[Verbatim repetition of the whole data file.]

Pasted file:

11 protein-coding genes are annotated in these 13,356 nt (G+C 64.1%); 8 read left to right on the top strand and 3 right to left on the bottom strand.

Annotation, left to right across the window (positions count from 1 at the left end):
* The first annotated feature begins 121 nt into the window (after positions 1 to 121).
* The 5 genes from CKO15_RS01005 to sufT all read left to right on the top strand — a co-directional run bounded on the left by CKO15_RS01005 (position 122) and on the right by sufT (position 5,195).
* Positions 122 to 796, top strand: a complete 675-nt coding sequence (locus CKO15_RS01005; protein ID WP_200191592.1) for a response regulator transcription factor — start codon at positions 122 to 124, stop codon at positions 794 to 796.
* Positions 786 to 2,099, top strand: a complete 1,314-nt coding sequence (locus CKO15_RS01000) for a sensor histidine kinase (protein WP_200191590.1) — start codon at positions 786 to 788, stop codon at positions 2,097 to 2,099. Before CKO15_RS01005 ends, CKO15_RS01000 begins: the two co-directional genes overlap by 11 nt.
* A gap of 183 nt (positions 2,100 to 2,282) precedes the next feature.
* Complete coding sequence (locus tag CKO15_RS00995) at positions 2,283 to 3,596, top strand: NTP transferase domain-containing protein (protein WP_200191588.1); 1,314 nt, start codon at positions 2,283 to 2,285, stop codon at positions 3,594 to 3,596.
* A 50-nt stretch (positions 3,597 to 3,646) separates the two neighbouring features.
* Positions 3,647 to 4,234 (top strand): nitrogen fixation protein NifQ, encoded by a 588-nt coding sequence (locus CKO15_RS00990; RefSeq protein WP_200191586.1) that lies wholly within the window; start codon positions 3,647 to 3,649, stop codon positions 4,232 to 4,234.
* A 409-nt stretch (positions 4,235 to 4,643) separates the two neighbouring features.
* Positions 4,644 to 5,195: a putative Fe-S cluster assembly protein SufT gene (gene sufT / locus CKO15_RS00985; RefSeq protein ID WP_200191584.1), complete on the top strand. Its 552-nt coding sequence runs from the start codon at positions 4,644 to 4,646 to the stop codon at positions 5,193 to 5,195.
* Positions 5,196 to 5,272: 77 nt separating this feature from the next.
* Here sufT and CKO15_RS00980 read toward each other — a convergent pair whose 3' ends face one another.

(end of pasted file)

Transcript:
11 protein-coding genes are annotated in these 13,356 nt (G+C 64.1%); 8 read left to right on the top strand and 3 right to left on the bottom strand.

Annotation, left to right across the window (positions count from 1 at the left end):
* The first annotated feature begins 121 nt into the window (after positions 1 to 121).
* The 5 genes from CKO15_RS01005 to sufT all read left to right on the top strand — a co-directional run bounded on the left by CKO15_RS01005 (position 122) and on the right by sufT (position 5,195).
* Positions 122 to 796, top strand: a complete 675-nt coding sequence (locus CKO15_RS01005; protein ID WP_200191592.1) for a response regulator transcription factor — start codon at positions 122 to 124, stop codon at positions 794 to 796.
* Positions 786 to 2,099, top strand: a complete 1,314-nt coding sequence (locus CKO15_RS01000) for a sensor histidine kinase (protein WP_200191590.1) — start codon at positions 786 to 788, stop codon at positions 2,097 to 2,099. Before CKO15_RS01005 ends, CKO15_RS01000 begins: the two co-directional genes overlap by 11 nt.
* A gap of 183 nt (positions 2,100 to 2,282) precedes the next feature.
* Complete coding sequence (locus tag CKO15_RS00995) at positions 2,283 to 3,596, top strand: NTP transferase domain-containing protein (protein WP_200191588.1); 1,314 nt, start codon at positions 2,283 to 2,285, stop codon at positions 3,594 to 3,596.
* A 50-nt stretch (positions 3,597 to 3,646) separates the two neighbouring features.
* Positions 3,647 to 4,234 (top strand): nitrogen fixation protein NifQ, encoded by a 588-nt coding sequence (locus CKO15_RS00990; RefSeq protein WP_200191586.1) that lies wholly within the window; start codon positions 3,647 to 3,649, stop codon positions 4,232 to 4,234.
* A 409-nt stretch (positions 4,235 to 4,643) separates the two neighbouring features.
* Positions 4,644 to 5,195: a putative Fe-S cluster assembly protein SufT gene (gene sufT / locus CKO15_RS00985; RefSeq protein ID WP_200191584.1), complete on the top strand. Its 552-nt coding sequence runs from the start codon at positions 4,644 to 4,646 to the stop codon at positions 5,193 to 5,195.
* Positions 5,196 to 5,272: 77 nt separating this feature from the next.
* Here sufT and CKO15_RS00980 read toward each other — a convergent pair whose 3' ends face one another.